The conference was opened with a welcoming speech of Prof. Jacek Witkoś, Vice-Rector for Research and International Cooperation of the Adam Mickiewicz University in Poznań, who praised the development of international dialog on migration issues at the headquarters of AMU. He was followed by the introductory words into the conference and CeBaM's activities by Prof. Michal Buchowski, the director of CeBaM. As he pointed out, the interdisciplinary academic Center gathers researchers from four faculties at AMU. CeBaM's members conduct mostly qualitative in-depth studies based on ethnographic methods, which provides not only top-down but also bottom-up perspectives on the issues of migration. Three primary aims and objectives of CeBaM were presented: 1) the conceptualization of the most essential research themes concerning migration and attitudes toward "the others" from Central and Eastern European perspectives (e.g. tolerance, multiculturalism, discrimination, exclusion and inclusion); 2) identifying, mapping, studying, and analyzing migration related phenomena regarding both immigrants and the host society, and in the near also so called Euro-orphans (that is Polish children left by their parents working abroad) and finally 3) outreach activities and contacts with local authorities, administrators and institutions that on daily basis deal with migration issues in order to establish future local welcoming and consulting centers for immigrants. Transnational cooperation within these objectives is vivid in a number of projects of CeBaM.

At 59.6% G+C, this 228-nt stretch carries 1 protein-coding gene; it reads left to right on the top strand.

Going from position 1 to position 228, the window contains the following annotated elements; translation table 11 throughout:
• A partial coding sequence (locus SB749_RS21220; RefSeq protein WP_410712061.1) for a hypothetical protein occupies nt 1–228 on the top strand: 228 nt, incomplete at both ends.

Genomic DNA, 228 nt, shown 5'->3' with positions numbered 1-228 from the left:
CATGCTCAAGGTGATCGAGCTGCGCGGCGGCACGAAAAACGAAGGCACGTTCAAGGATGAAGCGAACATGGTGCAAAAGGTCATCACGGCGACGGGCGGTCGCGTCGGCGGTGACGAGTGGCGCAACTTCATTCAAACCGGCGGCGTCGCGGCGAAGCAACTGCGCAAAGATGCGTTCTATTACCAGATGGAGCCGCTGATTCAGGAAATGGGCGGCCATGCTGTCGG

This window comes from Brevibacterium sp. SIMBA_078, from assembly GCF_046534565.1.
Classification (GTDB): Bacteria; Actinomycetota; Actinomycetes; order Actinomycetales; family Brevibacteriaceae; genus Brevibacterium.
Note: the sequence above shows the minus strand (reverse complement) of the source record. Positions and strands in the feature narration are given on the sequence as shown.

Afterwards, Dr. Mattias Spies, the coordinator of REKRY-AMARE from Palmenia Center for Continuing Education at the University of Helsinki in Lahti, presented migration situation in Finland (with 3% foreigners out of the whole population an their astonishing unemployment rate of 25% in comparison to 8% of the whole population in 2010), focusing on a growing need for labor force and increasing recruitment difficulties in the country. As the Finnish coordinator emphasized, the main aim of the project is to find an adequate answer to the questions whether or not Finland needs systematically organised and steered labour immigration, considering the particularities in the three project areas in southern Finland (Kymenlaakso, Päijät-Häme, Kanta-Häme): 1) What and where are the needs for foreign labor? 2) How can labor immigration be supported efficiently under the local and regional circumstances? 3) How can these regions become more attractive for labour immigrants? An exchange of experiences and good-practice with Poland and other international partners should encourage mutual learning and result in constructive responses to the abovementioned challenges.